The separation of the great toe at the base is not special to the East Indians. M. Manouvrier has reproduced it on two drawings of the feet of Caribs on exhibition in the Jardin'd'acclimatation; but this author has not observed that the foot has any special part with this people as an organ of prehension. Among the numerous casts of feet in the museum of the Société d'Anthropologie are some very interesting impressions of the feet of Annamites, presented by M. Mondière. The separation on the foot of one of these Annamites, named Van, is very marked. It measures twelve Fig. 5.—The same, with the Toes spread out. millimetres at the base of the first and second toes, and forty-one millimetres, taking the middles of the nails as points of measurement, at the tips (Fig. 6). On the impression of the foot of another Annamite, named Thi-Finhi, the separation is less notable, but is still four millimetres at the base and forty-one millimetres at the ends; while a third impression, still by M. Mondière, shows a still different degree of separation. This separation has been noticed frequently among the Annamites, as well as the prehensile faculty of the foot. They therefore enjoy that property in common with the Indians.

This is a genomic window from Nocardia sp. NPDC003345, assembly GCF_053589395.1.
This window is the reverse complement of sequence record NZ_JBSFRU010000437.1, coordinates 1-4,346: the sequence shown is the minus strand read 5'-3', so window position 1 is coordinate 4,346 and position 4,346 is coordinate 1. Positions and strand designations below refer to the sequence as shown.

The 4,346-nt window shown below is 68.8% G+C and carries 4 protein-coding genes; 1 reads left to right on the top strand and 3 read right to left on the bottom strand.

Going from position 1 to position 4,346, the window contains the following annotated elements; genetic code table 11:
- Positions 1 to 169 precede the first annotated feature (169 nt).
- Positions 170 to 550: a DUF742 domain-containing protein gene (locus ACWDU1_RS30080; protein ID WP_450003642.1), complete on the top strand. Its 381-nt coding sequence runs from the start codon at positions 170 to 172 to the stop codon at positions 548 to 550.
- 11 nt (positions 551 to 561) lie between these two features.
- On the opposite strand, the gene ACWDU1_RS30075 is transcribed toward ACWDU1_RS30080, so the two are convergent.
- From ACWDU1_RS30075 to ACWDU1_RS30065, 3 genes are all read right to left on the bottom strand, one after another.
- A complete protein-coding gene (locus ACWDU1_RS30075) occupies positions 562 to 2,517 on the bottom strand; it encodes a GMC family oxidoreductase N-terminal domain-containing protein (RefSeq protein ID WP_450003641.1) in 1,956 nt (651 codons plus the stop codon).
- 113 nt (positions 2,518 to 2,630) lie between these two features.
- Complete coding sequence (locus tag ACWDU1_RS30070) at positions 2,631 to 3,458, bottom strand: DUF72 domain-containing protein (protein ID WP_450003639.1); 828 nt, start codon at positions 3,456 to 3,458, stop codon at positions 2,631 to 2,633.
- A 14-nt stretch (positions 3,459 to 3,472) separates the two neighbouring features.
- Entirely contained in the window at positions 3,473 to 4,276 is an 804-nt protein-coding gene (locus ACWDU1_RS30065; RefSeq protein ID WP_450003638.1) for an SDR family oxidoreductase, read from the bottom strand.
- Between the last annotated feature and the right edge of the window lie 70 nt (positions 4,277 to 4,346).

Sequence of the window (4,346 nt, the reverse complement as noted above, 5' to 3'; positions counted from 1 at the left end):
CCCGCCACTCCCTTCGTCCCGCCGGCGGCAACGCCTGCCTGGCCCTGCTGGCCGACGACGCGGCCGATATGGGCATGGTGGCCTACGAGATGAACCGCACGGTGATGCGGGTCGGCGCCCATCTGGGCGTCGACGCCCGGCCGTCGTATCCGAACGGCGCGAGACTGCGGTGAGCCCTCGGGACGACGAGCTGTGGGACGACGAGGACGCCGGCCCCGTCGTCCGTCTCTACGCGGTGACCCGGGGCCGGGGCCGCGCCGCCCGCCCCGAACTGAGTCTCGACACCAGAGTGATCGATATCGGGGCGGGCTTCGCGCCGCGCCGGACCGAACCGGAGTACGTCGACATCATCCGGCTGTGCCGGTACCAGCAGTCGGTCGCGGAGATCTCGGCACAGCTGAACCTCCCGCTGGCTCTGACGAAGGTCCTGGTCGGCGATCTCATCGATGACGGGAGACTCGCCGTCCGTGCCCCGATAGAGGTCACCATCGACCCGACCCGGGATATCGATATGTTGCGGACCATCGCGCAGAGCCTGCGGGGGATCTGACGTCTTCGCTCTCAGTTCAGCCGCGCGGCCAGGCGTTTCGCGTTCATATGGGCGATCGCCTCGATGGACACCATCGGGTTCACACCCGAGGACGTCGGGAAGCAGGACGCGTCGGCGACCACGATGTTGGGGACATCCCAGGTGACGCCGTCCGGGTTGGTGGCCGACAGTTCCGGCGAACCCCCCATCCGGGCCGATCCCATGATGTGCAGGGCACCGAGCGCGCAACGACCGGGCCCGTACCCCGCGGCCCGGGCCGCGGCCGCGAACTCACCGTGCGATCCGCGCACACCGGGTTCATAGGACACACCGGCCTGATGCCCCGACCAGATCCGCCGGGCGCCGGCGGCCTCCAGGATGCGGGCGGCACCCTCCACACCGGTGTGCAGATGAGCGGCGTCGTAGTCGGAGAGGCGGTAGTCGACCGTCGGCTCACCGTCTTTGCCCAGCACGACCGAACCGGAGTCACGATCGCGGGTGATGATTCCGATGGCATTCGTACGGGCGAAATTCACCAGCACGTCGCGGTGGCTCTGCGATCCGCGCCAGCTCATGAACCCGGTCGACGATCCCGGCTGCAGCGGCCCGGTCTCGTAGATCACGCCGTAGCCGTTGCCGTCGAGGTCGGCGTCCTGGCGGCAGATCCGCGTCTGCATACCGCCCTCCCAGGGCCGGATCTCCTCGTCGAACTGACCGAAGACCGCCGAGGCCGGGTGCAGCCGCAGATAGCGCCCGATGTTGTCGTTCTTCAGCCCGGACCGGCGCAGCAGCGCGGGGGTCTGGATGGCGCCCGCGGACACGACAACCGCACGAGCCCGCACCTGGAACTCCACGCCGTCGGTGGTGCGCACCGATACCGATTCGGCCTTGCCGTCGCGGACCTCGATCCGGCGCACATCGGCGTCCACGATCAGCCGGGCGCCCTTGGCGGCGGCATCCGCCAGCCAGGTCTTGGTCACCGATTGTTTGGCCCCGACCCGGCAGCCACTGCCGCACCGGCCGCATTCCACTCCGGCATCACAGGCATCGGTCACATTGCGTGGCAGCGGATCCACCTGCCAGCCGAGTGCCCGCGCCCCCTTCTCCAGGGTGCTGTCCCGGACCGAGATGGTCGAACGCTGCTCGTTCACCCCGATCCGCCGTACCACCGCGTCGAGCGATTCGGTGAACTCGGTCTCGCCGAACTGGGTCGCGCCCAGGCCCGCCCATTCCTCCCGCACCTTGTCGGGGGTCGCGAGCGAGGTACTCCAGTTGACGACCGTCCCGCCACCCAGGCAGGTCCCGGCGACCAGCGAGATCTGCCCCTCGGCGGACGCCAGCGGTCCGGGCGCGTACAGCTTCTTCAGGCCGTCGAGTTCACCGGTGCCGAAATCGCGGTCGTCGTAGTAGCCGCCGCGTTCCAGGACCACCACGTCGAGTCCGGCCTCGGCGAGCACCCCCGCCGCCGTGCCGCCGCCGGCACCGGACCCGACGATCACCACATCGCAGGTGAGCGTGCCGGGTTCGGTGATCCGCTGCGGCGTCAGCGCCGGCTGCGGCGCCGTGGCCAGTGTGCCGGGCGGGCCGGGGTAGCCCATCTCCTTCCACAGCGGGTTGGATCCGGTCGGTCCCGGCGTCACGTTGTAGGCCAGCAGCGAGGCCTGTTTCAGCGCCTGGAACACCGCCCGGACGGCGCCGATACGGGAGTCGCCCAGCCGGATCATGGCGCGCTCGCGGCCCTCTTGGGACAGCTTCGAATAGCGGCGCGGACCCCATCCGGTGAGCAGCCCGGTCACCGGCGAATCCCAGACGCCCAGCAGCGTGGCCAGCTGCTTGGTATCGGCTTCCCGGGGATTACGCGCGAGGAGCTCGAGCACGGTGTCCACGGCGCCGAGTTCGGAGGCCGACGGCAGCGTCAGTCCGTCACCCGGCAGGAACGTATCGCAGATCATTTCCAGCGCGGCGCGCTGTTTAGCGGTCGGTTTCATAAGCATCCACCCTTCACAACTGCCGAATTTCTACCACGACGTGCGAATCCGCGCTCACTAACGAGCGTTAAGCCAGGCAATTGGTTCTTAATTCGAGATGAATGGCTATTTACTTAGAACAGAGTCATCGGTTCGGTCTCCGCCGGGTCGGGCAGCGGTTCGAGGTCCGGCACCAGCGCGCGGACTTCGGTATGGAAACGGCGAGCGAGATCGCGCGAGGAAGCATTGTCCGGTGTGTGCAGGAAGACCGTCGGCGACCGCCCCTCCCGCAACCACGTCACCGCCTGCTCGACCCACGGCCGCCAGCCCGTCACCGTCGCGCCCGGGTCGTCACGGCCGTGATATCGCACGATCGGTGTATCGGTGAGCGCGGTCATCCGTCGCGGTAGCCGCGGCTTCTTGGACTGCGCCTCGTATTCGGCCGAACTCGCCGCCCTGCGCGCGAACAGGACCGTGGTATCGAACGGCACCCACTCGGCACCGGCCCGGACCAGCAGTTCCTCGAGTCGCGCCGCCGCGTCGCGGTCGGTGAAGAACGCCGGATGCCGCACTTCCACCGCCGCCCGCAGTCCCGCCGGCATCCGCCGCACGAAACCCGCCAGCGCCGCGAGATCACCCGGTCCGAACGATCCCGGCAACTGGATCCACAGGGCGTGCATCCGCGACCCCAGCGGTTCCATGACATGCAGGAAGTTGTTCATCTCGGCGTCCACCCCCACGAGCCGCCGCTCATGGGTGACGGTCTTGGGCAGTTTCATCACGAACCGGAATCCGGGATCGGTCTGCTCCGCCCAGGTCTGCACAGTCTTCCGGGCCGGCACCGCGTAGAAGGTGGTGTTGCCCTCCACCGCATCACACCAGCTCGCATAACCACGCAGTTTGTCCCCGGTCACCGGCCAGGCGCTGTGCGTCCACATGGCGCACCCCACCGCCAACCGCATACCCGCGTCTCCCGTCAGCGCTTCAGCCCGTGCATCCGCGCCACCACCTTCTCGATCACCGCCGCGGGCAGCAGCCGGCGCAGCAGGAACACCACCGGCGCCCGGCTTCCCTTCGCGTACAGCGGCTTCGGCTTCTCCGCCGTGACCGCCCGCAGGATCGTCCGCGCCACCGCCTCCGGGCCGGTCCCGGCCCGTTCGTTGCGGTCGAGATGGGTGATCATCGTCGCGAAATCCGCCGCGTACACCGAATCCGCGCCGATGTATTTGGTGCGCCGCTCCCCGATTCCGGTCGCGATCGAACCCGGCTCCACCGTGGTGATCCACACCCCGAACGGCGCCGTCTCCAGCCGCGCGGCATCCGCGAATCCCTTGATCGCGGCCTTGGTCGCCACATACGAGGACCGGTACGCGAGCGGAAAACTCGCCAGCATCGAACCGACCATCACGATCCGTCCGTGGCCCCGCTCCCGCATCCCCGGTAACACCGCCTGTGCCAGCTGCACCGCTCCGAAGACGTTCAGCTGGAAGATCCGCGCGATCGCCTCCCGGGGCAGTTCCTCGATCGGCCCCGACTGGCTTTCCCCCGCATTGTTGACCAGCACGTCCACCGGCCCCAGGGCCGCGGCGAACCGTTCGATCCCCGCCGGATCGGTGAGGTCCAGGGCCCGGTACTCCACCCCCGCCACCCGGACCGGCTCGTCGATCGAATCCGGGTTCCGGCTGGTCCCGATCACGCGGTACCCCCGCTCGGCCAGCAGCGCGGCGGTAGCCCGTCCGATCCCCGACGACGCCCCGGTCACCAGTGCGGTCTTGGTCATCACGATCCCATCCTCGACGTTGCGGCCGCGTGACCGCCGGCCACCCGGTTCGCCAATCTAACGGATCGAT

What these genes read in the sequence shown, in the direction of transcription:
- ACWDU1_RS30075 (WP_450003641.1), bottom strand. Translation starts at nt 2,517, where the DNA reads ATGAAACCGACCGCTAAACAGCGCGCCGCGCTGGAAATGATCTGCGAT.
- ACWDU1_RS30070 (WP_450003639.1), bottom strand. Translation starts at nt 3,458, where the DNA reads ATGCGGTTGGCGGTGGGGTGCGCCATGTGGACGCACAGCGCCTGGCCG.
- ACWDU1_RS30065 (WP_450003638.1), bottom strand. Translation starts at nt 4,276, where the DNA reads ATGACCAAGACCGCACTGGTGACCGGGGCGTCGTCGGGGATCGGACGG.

It does not follow, however, that this faculty is common to all peoples that go barefooted, or even to all savages. There are at the museum castings of three feet of negroes in which nothing like it appears; an American Indian foot from the lower Amazon, the gift of Dr. Crevaux, also normal; two feet of young Bushmen, normal likewise; and thirteen feet of Fuegian men and women, normal. Only in the cast of the right foot of one young man did I find a separation of four millimetres at the base of the first two toes. The École d'Anthropologie has several traces of feet taken by M. Manouvrier among Fuegians, Araucanians, Omahas, and Arabs of Algeria and Morocco, in none of which is there any example of this anatomical peculiarity. I have not observed it in any European or in any white child. The habit of walking barefooted may produce a slight divergence of the great toe, but not at the base. The function of prehensibility must therefore be considerably developed for such a divergence to exist. Still, Fig. 6.—The First and Second Toes of the Annamite Van. heredity appears to have a part in it; for we do not observe it except among peoples who have exercised the function from a remote antiquity. It would be interesting to dissect a foot presenting this formation and compare it with the foot of a white. "We should most likely find the oblique and transverse abductor muscles very highly developed. It is a current fact that exercise strengthens the muscles. It would also be desirable to learn the origin of the separation at the base of the first and second toes. It can not be caused, as in the monkey, by the head of the first metatarsal playing on that of the second, for there is no movement of opposition here. It all takes place in the metatarso-phalangeal articulation. M. Testut, in a work on the Quaternary skeleton of la Chancelade, remarks that the anterior articular surfaces of the metatarsi which are destined for the phalanges are more extended, in length as well as in breadth, than those which have been observed on the metatarsi of European races. Unfortunately, we have data only for the articular surfaces of the last four metatarsi—the first, the one that interests us, having probably been suppressed. M. Testut concludes that this disposition is related to the mobility of the toes on the metatarsus—a mobility which has probably been considerably diminished in man since he has made his foot exclusively an organ of support. Whether the skeleton of the Indian is like this, and whether the separation of the base of the toes can be explained in this way, suggest hypotheses which dissection alone can verify.